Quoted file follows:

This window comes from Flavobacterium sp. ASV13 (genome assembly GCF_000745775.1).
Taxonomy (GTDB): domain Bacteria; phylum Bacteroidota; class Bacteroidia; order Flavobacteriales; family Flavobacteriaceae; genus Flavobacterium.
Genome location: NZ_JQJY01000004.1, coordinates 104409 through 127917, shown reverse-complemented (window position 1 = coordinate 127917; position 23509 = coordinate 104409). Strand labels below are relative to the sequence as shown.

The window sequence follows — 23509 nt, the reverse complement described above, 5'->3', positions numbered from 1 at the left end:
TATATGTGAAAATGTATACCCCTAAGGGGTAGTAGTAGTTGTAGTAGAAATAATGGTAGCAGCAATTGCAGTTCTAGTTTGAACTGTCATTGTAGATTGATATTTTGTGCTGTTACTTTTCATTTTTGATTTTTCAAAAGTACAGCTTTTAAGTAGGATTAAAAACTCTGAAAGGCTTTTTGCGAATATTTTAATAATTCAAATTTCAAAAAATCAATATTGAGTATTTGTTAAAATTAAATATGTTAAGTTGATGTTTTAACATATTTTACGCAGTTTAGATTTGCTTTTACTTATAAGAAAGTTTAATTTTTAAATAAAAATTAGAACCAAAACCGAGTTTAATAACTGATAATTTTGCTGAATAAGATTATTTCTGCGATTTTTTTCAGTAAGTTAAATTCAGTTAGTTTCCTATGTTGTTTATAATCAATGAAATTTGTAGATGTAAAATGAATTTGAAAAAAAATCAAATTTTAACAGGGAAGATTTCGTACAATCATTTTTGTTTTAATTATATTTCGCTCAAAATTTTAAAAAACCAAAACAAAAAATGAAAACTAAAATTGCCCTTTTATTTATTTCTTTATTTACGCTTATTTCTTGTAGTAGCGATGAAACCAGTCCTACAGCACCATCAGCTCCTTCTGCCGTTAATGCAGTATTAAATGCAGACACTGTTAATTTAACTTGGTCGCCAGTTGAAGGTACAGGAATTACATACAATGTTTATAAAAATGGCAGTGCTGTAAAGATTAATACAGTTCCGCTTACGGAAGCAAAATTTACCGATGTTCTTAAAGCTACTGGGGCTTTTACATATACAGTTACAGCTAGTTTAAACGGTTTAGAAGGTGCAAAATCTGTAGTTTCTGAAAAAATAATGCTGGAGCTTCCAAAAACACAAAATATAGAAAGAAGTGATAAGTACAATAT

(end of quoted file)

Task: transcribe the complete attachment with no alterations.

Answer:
This window comes from Flavobacterium sp. ASV13 (genome assembly GCF_000745775.1).
Taxonomy (GTDB): domain Bacteria; phylum Bacteroidota; class Bacteroidia; order Flavobacteriales; family Flavobacteriaceae; genus Flavobacterium.
Genome location: NZ_JQJY01000004.1, coordinates 104409 through 127917, shown reverse-complemented (window position 1 = coordinate 127917; position 23509 = coordinate 104409). Strand labels below are relative to the sequence as shown.

The window sequence follows — 23509 nt, the reverse complement described above, 5'->3', positions numbered from 1 at the left end:
TATATGTGAAAATGTATACCCCTAAGGGGTAGTAGTAGTTGTAGTAGAAATAATGGTAGCAGCAATTGCAGTTCTAGTTTGAACTGTCATTGTAGATTGATATTTTGTGCTGTTACTTTTCATTTTTGATTTTTCAAAAGTACAGCTTTTAAGTAGGATTAAAAACTCTGAAAGGCTTTTTGCGAATATTTTAATAATTCAAATTTCAAAAAATCAATATTGAGTATTTGTTAAAATTAAATATGTTAAGTTGATGTTTTAACATATTTTACGCAGTTTAGATTTGCTTTTACTTATAAGAAAGTTTAATTTTTAAATAAAAATTAGAACCAAAACCGAGTTTAATAACTGATAATTTTGCTGAATAAGATTATTTCTGCGATTTTTTTCAGTAAGTTAAATTCAGTTAGTTTCCTATGTTGTTTATAATCAATGAAATTTGTAGATGTAAAATGAATTTGAAAAAAAATCAAATTTTAACAGGGAAGATTTCGTACAATCATTTTTGTTTTAATTATATTTCGCTCAAAATTTTAAAAAACCAAAACAAAAAATGAAAACTAAAATTGCCCTTTTATTTATTTCTTTATTTACGCTTATTTCTTGTAGTAGCGATGAAACCAGTCCTACAGCACCATCAGCTCCTTCTGCCGTTAATGCAGTATTAAATGCAGACACTGTTAATTTAACTTGGTCGCCAGTTGAAGGTACAGGAATTACATACAATGTTTATAAAAATGGCAGTGCTGTAAAGATTAATACAGTTCCGCTTACGGAAGCAAAATTTACCGATGTTCTTAAAGCTACTGGGGCTTTTACATATACAGTTACAGCTAGTTTAAACGGTTTAGAAGGTGCAAAATCTGTAGTTTCTGAAAAAATAATGCTGGAGCTTCCAAAAACACAAAATATAGAAAGAAGTGATAAGTACAATAT